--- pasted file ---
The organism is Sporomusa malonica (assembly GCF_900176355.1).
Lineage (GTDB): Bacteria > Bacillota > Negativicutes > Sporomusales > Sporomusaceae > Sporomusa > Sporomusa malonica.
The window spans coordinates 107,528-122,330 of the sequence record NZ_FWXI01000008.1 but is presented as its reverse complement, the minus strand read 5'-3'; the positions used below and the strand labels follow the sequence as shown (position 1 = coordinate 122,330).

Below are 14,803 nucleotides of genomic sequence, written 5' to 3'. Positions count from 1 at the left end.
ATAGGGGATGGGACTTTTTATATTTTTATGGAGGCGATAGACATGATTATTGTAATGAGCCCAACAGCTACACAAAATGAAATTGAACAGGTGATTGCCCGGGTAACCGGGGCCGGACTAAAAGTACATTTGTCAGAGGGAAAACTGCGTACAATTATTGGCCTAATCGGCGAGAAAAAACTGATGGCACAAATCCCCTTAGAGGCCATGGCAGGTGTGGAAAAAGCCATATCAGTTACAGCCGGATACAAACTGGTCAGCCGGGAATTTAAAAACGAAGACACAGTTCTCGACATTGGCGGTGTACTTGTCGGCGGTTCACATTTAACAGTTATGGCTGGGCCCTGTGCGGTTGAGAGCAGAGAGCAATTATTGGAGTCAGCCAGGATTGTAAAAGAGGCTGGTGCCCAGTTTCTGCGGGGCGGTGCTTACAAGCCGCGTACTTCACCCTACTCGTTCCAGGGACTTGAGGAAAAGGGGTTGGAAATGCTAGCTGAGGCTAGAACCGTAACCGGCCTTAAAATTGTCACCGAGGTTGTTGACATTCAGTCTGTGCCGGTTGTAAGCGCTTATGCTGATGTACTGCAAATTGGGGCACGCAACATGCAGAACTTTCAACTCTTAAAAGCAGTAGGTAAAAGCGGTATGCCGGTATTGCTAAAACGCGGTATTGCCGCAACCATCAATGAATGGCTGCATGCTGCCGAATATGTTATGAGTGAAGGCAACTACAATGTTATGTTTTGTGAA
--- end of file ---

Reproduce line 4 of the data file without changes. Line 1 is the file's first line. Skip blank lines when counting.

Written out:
Below are 14,803 nucleotides of genomic sequence, written 5' to 3'. Positions count from 1 at the left end.